Object template is an object that holds a set of rules how a specific object type (e.g. user) should be constructed. It usually contains mappings that either compute user properties or assign accounts and roles to the user (usually with a condition).
User template can be used for a variety of very interesting identity management configuration. For example:
familyName(in this case).
You can check defined templates for a definition through GUI via Configuration->Repository objects->Object template (from List objects). Also advanced resources samples from midpoint development master branch (here) contain examples of templates used in a process of synchronization.
The user template object definition could look like this one:
<objectTemplate oid="c0c010c0-d34d-b33f-f00d-777222222333"> <name>User Template CSV sync</name> <description> Alternative User Template Object. This object is used when creating a new account, to set it up as needed. </description> <mapping> <description> Property mapping. Defines how properties of user object are set up. This specific definition sets a full name as a concatenation of givenName and familyName. </description> <strength>weak</strength> <source> <path>$user/givenName</path> </source> <source> <path>$user/familyName</path> </source> <expression> <script> <language>http://midpoint.evolveum.com/xml/ns/public/expression/language#Groovy</language> <code> givenName + ' ' + familyName </code> </script> </expression> <target> <path>$user/fullName</path> </target> </mapping> </objectTemplate>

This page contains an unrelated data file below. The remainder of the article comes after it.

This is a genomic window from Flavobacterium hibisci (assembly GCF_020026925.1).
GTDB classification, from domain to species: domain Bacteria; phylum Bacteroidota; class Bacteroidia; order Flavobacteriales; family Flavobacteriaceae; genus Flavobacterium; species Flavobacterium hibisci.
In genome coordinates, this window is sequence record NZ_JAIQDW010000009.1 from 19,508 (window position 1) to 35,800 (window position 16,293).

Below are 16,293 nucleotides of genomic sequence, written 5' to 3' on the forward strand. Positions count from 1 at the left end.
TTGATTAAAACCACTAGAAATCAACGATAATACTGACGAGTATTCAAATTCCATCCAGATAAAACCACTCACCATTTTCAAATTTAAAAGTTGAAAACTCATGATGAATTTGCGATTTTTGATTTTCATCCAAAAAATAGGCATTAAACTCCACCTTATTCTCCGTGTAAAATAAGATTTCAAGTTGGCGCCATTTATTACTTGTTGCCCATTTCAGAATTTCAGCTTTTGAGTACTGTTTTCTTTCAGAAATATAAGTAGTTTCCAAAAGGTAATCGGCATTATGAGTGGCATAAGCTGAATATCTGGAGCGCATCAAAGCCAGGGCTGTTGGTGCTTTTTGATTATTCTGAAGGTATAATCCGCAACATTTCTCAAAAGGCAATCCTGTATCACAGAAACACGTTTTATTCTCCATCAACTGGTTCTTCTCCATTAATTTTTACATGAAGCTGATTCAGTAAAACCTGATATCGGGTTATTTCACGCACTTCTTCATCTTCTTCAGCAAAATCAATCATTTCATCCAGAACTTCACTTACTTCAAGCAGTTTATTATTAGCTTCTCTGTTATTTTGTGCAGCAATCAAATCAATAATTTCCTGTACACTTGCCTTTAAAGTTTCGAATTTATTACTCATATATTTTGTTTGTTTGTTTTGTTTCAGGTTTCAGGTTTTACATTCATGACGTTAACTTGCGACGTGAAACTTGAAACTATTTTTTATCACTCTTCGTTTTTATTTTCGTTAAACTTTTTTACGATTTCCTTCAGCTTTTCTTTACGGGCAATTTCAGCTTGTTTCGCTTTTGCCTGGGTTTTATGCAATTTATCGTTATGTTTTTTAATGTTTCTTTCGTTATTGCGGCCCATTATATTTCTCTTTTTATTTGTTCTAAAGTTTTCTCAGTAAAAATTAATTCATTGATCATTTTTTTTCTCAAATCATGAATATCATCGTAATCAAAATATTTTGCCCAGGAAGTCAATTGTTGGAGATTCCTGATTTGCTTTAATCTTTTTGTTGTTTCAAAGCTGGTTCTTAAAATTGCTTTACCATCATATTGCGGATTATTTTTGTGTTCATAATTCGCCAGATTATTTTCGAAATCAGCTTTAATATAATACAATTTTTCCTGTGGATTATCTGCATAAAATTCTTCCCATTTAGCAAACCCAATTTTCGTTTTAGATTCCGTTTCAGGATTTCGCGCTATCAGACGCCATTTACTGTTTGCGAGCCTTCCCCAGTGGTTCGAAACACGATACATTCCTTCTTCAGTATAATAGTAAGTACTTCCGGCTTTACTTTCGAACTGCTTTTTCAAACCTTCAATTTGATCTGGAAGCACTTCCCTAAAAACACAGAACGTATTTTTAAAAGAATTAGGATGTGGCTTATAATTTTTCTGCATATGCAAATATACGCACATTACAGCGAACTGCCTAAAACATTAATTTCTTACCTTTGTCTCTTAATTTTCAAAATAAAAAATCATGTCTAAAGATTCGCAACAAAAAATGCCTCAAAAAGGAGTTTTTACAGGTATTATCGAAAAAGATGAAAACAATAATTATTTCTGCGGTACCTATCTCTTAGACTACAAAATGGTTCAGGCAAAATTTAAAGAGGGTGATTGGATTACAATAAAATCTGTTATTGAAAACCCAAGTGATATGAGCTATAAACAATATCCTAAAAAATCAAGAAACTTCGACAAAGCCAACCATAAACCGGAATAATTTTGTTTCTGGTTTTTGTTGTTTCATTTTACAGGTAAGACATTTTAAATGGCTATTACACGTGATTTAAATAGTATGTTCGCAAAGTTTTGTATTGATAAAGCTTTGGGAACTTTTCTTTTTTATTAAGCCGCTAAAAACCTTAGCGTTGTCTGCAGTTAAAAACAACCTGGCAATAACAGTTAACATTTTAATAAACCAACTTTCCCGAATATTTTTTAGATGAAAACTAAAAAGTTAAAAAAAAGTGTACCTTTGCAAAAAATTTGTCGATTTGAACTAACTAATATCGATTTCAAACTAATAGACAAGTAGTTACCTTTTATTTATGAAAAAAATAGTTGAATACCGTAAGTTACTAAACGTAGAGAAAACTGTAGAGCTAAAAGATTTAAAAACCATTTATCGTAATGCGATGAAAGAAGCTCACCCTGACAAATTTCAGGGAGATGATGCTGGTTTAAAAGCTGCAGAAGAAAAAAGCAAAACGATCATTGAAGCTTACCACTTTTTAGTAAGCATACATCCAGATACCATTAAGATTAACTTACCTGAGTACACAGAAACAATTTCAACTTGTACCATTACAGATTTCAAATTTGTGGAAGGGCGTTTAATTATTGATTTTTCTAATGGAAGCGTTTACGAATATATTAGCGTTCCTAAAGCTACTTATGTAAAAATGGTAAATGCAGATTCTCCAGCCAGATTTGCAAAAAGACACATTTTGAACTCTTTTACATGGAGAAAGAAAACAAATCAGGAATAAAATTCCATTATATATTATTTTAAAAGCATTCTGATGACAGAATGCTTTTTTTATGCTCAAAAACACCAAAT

TODO: configuration examples
A user template may be applied globally by including the following snippet in system configuration just after the "logging" element:
The system configuration object is accessible through GUI via Configuration->Repository objects->System configuration(from List objects). Templates available for use could be listed in similar way Configuration->Repository objects->Object template(from List objects).
Object template can include another object template. The include is a simple
includeRef clause at the beginning of a template definition.
<objectTemplate oid="10000000-0000-0000-0000-000000000222"> <name>Complex User Template</name> <includeRef oid="10000000-0000-0000-0000-000000000223"/> <mapping> ...
Object template works just with a single object which is typically a user. Therefore it only has the data from this object and no other objects. It means that variables such as
$account cannot be used in an object template. The reason for this is the separation of concerns principle. We try to design each component or mechanism in midPoint to do a single thing. This allows us a significant development advantage (debugging, testing) and also provides a better code reusability. The power of midPoint is to have simple principles (such as object template) that used over and over again and combined with other simple principles (such as inbound/outbound mappings) to create a flexible and comprehensive solution.
There is also another reason for not including account in object templates. The object template may be used even if the account is not available, e.g. when user is changed from the GUI. MidPoint is using relative changes therefore it is not always required to read all the accounts to process a change. And in fact the account may not even be available (e.g. because resource is temporarily down). Therefore it would be a very inconvenient and inefficient if account attributes are used in object templates.
Therefore if a property from an account (or other object) is needed in an object template there are several ways how to do it:
extensionpart of user object). Then use the extended properties as input in the user template. This works around the separation of concerns boundaries. And as the extended properties are stored with the user in midPoint repository they are always available without the need to read the account all the time. Inbound mappings will make sure that these data are as fresh as possible.